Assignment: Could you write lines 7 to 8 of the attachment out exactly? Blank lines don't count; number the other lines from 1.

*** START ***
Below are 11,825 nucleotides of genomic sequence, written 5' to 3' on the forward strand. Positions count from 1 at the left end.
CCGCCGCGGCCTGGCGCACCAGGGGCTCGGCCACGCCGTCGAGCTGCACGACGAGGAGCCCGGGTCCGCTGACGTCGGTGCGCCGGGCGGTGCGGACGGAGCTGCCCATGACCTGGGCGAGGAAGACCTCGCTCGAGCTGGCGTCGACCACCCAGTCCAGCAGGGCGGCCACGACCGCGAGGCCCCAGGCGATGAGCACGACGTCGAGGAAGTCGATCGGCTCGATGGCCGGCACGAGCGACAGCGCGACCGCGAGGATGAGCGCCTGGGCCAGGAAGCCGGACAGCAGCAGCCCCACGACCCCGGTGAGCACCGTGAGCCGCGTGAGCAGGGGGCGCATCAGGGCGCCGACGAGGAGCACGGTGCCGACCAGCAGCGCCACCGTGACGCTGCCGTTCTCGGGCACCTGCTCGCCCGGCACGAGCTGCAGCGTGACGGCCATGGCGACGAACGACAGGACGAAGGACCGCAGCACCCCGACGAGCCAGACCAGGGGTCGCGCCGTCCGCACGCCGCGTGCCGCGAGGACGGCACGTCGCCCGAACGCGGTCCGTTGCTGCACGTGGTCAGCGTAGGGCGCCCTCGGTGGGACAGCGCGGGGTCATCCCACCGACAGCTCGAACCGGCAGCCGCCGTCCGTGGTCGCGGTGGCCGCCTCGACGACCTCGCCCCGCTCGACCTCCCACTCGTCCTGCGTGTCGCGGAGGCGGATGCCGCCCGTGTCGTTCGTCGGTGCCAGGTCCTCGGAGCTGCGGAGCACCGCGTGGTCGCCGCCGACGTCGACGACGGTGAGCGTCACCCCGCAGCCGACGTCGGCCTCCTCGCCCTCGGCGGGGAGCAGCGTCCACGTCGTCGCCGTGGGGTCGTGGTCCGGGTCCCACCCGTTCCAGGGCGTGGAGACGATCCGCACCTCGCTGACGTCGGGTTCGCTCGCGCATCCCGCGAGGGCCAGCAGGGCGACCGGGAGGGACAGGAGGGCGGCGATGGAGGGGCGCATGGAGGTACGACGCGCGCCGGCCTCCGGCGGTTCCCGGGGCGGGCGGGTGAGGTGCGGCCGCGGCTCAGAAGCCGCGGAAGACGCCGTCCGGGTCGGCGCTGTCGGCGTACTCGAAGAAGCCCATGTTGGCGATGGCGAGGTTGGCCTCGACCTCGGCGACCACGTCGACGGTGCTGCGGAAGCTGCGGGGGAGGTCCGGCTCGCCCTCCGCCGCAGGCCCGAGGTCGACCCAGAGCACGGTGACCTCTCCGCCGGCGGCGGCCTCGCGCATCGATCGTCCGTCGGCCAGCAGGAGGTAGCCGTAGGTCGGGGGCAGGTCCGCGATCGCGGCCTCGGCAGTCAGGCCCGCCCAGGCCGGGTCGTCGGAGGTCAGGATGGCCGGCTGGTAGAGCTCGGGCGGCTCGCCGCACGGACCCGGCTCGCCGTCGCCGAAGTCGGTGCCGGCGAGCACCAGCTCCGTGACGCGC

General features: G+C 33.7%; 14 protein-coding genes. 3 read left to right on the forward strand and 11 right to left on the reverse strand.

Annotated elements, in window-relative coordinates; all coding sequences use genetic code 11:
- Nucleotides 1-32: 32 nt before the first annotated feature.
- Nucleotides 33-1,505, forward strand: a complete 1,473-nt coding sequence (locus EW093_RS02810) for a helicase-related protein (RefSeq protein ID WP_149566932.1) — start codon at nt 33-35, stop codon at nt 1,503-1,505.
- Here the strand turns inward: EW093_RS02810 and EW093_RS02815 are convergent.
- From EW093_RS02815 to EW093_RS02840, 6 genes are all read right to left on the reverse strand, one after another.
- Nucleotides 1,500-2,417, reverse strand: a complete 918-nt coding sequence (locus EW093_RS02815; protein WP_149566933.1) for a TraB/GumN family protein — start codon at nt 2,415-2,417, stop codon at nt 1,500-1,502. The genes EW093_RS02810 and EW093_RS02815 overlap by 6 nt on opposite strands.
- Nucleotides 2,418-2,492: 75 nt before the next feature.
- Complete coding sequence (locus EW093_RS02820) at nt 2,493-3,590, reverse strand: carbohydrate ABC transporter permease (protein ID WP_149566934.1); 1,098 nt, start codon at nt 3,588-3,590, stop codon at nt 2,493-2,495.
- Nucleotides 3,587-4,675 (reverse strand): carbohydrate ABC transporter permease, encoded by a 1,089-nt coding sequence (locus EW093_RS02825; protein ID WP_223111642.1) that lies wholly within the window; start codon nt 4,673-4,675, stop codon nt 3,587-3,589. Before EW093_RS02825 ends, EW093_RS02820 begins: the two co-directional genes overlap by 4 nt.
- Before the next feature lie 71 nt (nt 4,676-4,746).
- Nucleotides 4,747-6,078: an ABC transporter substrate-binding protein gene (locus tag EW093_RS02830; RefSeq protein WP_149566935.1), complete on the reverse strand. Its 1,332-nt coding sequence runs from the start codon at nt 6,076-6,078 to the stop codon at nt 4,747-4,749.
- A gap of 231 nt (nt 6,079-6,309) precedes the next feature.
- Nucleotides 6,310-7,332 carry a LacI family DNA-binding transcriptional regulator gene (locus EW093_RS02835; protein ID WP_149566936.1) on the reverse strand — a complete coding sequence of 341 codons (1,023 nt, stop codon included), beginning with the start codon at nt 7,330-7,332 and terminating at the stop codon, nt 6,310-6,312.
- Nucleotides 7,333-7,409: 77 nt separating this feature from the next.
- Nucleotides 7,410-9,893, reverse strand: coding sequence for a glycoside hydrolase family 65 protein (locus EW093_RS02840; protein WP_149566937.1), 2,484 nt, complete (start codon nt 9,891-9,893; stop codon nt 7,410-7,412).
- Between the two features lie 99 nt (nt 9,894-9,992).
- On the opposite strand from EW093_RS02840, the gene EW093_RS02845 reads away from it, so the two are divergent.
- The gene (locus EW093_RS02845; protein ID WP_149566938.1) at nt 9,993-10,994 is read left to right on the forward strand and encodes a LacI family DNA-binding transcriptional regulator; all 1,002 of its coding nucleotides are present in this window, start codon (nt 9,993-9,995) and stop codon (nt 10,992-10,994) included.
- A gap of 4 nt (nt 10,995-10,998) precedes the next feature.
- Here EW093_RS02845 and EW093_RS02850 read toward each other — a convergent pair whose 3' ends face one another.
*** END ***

- Here the strand turns inward: EW093_RS02810 and EW093_RS02815 are convergent.
- From EW093_RS02815 to EW093_RS02840, 6 genes are all read right to left on the reverse strand, one after another.